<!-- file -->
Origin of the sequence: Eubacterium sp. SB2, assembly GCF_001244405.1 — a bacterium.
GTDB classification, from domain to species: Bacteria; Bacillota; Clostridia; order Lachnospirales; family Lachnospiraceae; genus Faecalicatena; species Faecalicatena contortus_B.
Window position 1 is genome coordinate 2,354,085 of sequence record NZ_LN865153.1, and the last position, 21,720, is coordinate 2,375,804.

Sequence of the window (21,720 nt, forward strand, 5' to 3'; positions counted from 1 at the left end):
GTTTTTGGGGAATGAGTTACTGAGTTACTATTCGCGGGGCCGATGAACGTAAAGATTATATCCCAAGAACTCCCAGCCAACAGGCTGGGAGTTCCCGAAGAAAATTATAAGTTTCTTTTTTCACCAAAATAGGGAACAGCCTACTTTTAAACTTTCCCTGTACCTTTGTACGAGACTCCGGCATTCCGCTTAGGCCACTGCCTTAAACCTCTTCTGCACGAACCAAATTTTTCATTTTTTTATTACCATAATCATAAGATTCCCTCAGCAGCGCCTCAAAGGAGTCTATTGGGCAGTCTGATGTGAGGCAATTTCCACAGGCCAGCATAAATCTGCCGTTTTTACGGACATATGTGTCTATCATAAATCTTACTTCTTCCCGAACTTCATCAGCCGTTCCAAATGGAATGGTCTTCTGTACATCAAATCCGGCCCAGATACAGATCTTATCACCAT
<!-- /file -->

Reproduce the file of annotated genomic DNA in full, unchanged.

Origin of the sequence: Eubacterium sp. SB2, assembly GCF_001244405.1 — a bacterium.
GTDB classification, from domain to species: Bacteria; Bacillota; Clostridia; order Lachnospirales; family Lachnospiraceae; genus Faecalicatena; species Faecalicatena contortus_B.
Window position 1 is genome coordinate 2,354,085 of sequence record NZ_LN865153.1, and the last position, 21,720, is coordinate 2,375,804.

Sequence of the window (21,720 nt, forward strand, 5' to 3'; positions counted from 1 at the left end):
GTTTTTGGGGAATGAGTTACTGAGTTACTATTCGCGGGGCCGATGAACGTAAAGATTATATCCCAAGAACTCCCAGCCAACAGGCTGGGAGTTCCCGAAGAAAATTATAAGTTTCTTTTTTCACCAAAATAGGGAACAGCCTACTTTTAAACTTTCCCTGTACCTTTGTACGAGACTCCGGCATTCCGCTTAGGCCACTGCCTTAAACCTCTTCTGCACGAACCAAATTTTTCATTTTTTTATTACCATAATCATAAGATTCCCTCAGCAGCGCCTCAAAGGAGTCTATTGGGCAGTCTGATGTGAGGCAATTTCCACAGGCCAGCATAAATCTGCCGTTTTTACGGACATATGTGTCTATCATAAATCTTACTTCTTCCCGAACTTCATCAGCCGTTCCAAATGGAATGGTCTTCTGTACATCAAATCCGGCCCAGATACAGATCTTATCACCAT